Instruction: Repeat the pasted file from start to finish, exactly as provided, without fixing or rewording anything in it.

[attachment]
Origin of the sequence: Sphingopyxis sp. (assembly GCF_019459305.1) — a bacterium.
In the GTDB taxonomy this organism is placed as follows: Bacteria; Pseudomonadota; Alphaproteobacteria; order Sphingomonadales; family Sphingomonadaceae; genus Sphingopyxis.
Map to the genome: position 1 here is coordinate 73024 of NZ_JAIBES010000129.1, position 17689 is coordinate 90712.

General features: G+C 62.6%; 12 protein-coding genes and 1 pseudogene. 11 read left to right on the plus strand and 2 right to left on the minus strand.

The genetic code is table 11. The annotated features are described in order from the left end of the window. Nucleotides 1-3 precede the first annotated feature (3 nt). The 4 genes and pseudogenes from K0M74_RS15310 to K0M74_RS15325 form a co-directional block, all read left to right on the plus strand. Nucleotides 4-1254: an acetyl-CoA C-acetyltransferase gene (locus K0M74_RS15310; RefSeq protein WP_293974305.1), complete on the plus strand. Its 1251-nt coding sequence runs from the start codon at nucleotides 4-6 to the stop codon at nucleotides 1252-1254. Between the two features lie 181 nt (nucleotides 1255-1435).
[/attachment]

Origin of the sequence: Sphingopyxis sp. (assembly GCF_019459305.1) — a bacterium.
In the GTDB taxonomy this organism is placed as follows: Bacteria; Pseudomonadota; Alphaproteobacteria; order Sphingomonadales; family Sphingomonadaceae; genus Sphingopyxis.
Map to the genome: position 1 here is coordinate 73024 of NZ_JAIBES010000129.1, position 17689 is coordinate 90712.

General features: G+C 62.6%; 12 protein-coding genes and 1 pseudogene. 11 read left to right on the plus strand and 2 right to left on the minus strand.

The genetic code is table 11. The annotated features are described in order from the left end of the window. Nucleotides 1-3 precede the first annotated feature (3 nt). The 4 genes and pseudogenes from K0M74_RS15310 to K0M74_RS15325 form a co-directional block, all read left to right on the plus strand. Nucleotides 4-1254: an acetyl-CoA C-acetyltransferase gene (locus K0M74_RS15310; RefSeq protein WP_293974305.1), complete on the plus strand. Its 1251-nt coding sequence runs from the start codon at nucleotides 4-6 to the stop codon at nucleotides 1252-1254. Between the two features lie 181 nt (nucleotides 1255-1435).